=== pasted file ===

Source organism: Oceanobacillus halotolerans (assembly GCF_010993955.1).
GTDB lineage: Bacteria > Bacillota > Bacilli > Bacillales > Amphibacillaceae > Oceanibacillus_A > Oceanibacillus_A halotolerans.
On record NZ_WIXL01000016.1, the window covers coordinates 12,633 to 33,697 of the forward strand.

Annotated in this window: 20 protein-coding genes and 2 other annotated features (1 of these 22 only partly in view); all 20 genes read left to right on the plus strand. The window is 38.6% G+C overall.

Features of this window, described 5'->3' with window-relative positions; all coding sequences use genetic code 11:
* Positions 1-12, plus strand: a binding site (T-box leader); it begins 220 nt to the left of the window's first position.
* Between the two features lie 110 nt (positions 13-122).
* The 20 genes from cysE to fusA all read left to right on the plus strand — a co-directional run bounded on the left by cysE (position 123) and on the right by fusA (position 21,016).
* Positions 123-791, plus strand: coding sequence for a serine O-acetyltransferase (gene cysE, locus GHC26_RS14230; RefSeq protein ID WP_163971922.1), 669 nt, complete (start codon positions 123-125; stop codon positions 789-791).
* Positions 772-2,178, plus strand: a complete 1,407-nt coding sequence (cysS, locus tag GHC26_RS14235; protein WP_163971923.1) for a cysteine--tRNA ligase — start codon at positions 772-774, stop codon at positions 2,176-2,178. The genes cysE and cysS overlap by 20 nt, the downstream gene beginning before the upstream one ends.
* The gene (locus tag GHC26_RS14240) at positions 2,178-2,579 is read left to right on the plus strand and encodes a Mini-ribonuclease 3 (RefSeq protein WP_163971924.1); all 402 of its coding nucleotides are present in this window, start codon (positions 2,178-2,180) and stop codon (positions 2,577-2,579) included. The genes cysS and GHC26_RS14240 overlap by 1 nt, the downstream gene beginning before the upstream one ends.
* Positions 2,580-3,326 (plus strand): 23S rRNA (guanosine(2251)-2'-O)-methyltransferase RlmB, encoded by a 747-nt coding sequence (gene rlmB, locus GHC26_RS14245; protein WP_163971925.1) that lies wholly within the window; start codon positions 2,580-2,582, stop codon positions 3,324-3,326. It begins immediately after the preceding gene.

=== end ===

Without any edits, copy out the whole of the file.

Source organism: Oceanobacillus halotolerans (assembly GCF_010993955.1).
GTDB lineage: Bacteria > Bacillota > Bacilli > Bacillales > Amphibacillaceae > Oceanibacillus_A > Oceanibacillus_A halotolerans.
On record NZ_WIXL01000016.1, the window covers coordinates 12,633 to 33,697 of the forward strand.

Annotated in this window: 20 protein-coding genes and 2 other annotated features (1 of these 22 only partly in view); all 20 genes read left to right on the plus strand. The window is 38.6% G+C overall.

Features of this window, described 5'->3' with window-relative positions; all coding sequences use genetic code 11:
* Positions 1-12, plus strand: a binding site (T-box leader); it begins 220 nt to the left of the window's first position.
* Between the two features lie 110 nt (positions 13-122).
* The 20 genes from cysE to fusA all read left to right on the plus strand — a co-directional run bounded on the left by cysE (position 123) and on the right by fusA (position 21,016).
* Positions 123-791, plus strand: coding sequence for a serine O-acetyltransferase (gene cysE, locus GHC26_RS14230; RefSeq protein ID WP_163971922.1), 669 nt, complete (start codon positions 123-125; stop codon positions 789-791).
* Positions 772-2,178, plus strand: a complete 1,407-nt coding sequence (cysS, locus tag GHC26_RS14235; protein WP_163971923.1) for a cysteine--tRNA ligase — start codon at positions 772-774, stop codon at positions 2,176-2,178. The genes cysE and cysS overlap by 20 nt, the downstream gene beginning before the upstream one ends.
* The gene (locus tag GHC26_RS14240) at positions 2,178-2,579 is read left to right on the plus strand and encodes a Mini-ribonuclease 3 (RefSeq protein WP_163971924.1); all 402 of its coding nucleotides are present in this window, start codon (positions 2,178-2,180) and stop codon (positions 2,577-2,579) included. The genes cysS and GHC26_RS14240 overlap by 1 nt, the downstream gene beginning before the upstream one ends.
* Positions 2,580-3,326 (plus strand): 23S rRNA (guanosine(2251)-2'-O)-methyltransferase RlmB, encoded by a 747-nt coding sequence (gene rlmB, locus GHC26_RS14245; protein WP_163971925.1) that lies wholly within the window; start codon positions 2,580-2,582, stop codon positions 3,324-3,326. It begins immediately after the preceding gene.